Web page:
Rick Sarni, Boston, Massachusetts:
I was born in Boston and
moved to the San Francisco area as an adult. Joe was more than just a hero
as an athlete but also a role model as a person. Whether on the field or on
the street he was a person to be admired. His life provided quiet
inspiration for so many of us. His name is synonomous with baseball and
Edward Heiberger, Denver, Colorado
Joe Dimaggio was Baseball.
He stood for what the game was all about. He loved it and lived it. Not
only has a great legend died, but so has a part of baseball. Joe Dimaggio
brought great joy to all of us in Life, and Now as Spring approches, we
will remember him as if he where still alive.
First and foremost, DiMaggio was truly a good guy. AP
Bob Nace, Frederick, Maryland:
I was a 9 year old baseball
player and fan during Joe DiMaggio's last year, 1951. We didn't even have
Little League until 2 summers later, nor TV in our home until the next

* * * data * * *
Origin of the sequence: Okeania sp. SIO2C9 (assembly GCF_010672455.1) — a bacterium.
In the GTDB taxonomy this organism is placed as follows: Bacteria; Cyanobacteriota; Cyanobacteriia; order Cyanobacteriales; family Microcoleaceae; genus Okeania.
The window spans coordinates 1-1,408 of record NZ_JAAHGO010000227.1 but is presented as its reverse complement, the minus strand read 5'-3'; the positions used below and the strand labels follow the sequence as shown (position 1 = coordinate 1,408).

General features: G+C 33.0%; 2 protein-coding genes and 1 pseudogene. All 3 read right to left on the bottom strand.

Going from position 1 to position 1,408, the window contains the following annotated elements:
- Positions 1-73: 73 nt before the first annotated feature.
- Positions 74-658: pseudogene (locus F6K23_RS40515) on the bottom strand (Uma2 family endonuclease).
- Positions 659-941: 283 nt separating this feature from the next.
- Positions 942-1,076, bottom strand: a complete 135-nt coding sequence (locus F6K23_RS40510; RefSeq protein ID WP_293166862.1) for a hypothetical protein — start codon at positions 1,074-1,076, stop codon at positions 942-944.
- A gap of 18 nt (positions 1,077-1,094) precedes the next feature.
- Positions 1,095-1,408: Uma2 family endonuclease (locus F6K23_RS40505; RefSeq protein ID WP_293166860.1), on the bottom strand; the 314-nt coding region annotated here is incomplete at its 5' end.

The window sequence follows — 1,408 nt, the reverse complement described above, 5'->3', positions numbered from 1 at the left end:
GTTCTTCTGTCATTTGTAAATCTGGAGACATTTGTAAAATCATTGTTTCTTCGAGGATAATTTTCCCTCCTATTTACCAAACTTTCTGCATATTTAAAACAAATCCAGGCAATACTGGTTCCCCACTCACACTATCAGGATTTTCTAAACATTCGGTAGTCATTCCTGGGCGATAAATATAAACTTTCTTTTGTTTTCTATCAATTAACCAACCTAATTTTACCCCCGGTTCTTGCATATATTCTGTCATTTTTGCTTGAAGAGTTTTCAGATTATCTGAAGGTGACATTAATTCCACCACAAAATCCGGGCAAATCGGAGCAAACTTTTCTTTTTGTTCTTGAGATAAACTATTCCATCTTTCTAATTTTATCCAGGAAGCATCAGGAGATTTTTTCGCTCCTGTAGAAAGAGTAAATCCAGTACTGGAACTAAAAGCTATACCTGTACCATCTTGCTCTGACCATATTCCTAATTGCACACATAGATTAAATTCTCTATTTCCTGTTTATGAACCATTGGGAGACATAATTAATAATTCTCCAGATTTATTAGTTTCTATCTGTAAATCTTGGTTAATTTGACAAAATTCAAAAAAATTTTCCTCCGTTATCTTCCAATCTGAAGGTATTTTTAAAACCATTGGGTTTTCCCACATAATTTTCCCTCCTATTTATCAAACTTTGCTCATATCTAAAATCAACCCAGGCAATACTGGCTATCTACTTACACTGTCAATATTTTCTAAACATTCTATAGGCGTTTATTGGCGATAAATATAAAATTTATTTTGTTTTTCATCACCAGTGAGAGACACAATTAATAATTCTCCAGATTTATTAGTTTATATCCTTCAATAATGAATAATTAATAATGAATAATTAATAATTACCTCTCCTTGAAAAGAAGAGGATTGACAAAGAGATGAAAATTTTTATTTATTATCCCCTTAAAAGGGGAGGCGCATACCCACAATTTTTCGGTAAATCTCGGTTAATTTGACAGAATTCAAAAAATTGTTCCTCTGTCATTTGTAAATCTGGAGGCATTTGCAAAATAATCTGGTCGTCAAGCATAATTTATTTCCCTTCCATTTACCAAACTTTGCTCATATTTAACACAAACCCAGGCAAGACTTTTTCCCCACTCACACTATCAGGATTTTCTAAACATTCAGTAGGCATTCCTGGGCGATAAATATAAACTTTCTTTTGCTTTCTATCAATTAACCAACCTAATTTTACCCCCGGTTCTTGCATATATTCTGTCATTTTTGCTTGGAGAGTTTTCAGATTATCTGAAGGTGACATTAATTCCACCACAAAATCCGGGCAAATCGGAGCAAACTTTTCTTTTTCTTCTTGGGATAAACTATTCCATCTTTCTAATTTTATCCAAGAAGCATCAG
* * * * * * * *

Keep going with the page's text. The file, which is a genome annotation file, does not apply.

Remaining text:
year. I could see him occasionally at a neighbors. I'd get to hear Yankee
games on the radio when they played Cleveland. I could still "see" his
skill, class, and grace from the radio and my father's baseball wisdom. I
had the luxury of growing up as all boys should, with their father as their
best coach. Yes, he told me that the Yankee Clipper was the greatest all
around baseball player ever. And he was correct!
Tom LaNinfa, Gainesville, Florida:
Joe was the best all-around
player EVER. He could field, run, throw and hit, in the clutch. If he
were playing today, he could hit well over 70 homeruns, with these class A
or AA pitchers, and the smaller ball parks, including Yankee Stadium where
to center field was 464 feet and to left center 404 feet He was not like
the greedy players of today. He was a gentleman on and off the field.
Tom Evans, Buffalo, New York:
As I get older, each baseball
hero who dies brings me sadness. I was too young to see him play, but just
the name sent shivers through me. He was like a god, and they they don't
seem that way anymore. The world will never see his like again. He made me
think of the war years, the scarcities of those times, but the hopes he